Factors associated with farm-level infection of porcine epidemic diarrhea during the early phase of the epidemic in Japan in 2013 and 2014
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Toyomaki, H., Sekiguchi, S., Sasaki, Y., Sueyoshi, M. and Makita, K. 2018. Factors associated with farm-level infection of porcine epidemic diarrhea during the early phase of the epidemic in Japan in 2013 and 2014. Preventive Veterinary Medicine 150: 77–85.
Permanent link to cite or share this item: http://hdl.handle.net/10568/90659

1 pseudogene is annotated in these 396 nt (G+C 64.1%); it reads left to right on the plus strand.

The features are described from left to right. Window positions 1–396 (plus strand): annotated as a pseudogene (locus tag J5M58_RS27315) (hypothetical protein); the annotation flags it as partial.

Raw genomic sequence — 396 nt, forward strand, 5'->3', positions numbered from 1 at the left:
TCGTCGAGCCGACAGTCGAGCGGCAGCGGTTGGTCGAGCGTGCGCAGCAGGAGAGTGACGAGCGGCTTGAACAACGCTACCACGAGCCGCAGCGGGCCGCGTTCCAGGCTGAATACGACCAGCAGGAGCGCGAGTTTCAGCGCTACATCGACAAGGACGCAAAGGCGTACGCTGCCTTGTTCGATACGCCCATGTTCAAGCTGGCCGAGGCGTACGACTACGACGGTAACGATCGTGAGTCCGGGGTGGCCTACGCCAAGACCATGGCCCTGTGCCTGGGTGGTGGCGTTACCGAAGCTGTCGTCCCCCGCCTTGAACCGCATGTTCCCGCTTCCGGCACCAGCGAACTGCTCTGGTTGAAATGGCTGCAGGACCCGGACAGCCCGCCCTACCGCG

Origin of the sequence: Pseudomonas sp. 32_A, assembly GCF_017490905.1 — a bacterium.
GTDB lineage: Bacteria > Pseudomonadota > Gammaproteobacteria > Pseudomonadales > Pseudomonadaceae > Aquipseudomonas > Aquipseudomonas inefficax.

The objective of this study was to investigate factors that caused rapid spread during the early phase of the porcine epidemic diarrhea (PED) epidemic in Japan in 2013 and 2014. Anonymized datasets from all pig farms were provided by Kagoshima (709 farms) and Miyazaki Prefectures (506 farms). Semi-parametric survival analysis was conducted using the first 180 days from the first case on December 3, 2013 in Kagoshima Prefecture. To compare the hazard between different farm management types, univariable survival analysis was conducted. As farm sizes varied among different farm types, bivariable survival analysis was conducted for farm size categories and farm density per km2 for each management type. A case-control study using a postal questionnaire survey was conducted in September 2014, and risk factor analysis was performed using generalized linear models with binomial errors. The hazard was significantly higher in farrow-to-finish farms than fattening farms [hazard ratio (HR) = 1.6, p < 0.01], but was not significantly different between reproduction and fattening farms (HR = 1.3, p = 0.16). In separate bivariable survival analyses for each farm type, large- and middle-scale farms had higher hazard than small-scale farms in fattening (HR = 5.8 and 2.6, respectively, both p < 0.01) and reproduction farms (HR = 4.0 and 3.6, respectively, both p < 0.01). In farrow-to-finish farms, large-scale farms had higher hazard than small-scale farms (HR = 2.8, p < 0.01), and higher farm density per km2 was also a risk factor (HR = 7.6, p < 0.01). In the case-control study, questionnaires were returned from 78 PED virus-infected and 91 non-infected farms. The overall response rate was 34%. Risk factors of the final model were occurrence of porcine reproductive and respiratory syndrome in the past 5 years [odds ratio (OR) = 1.97, 95% confidence interval (CI): 0.97–4.00, p = 0.054], use of a common compost station (OR = 2.51, 95%CI: 1.08–5.83, p = 0.03), and use of a pig excrement disposal service (OR = 2.64, 95%CI: 1.05–6.63, p = 0.04). High hazard in farrow-to-finish farms suggested transmission from slaughterhouses to susceptible suckling piglets. Hazard associated with large-scale farms and high density might be due to frequent vehicle entrance and transmission by roads. Improvement of farm hygiene management and avoidance of risky practices associated with contact with pig excrement were keys in preventing invasion of PED virus to a farm.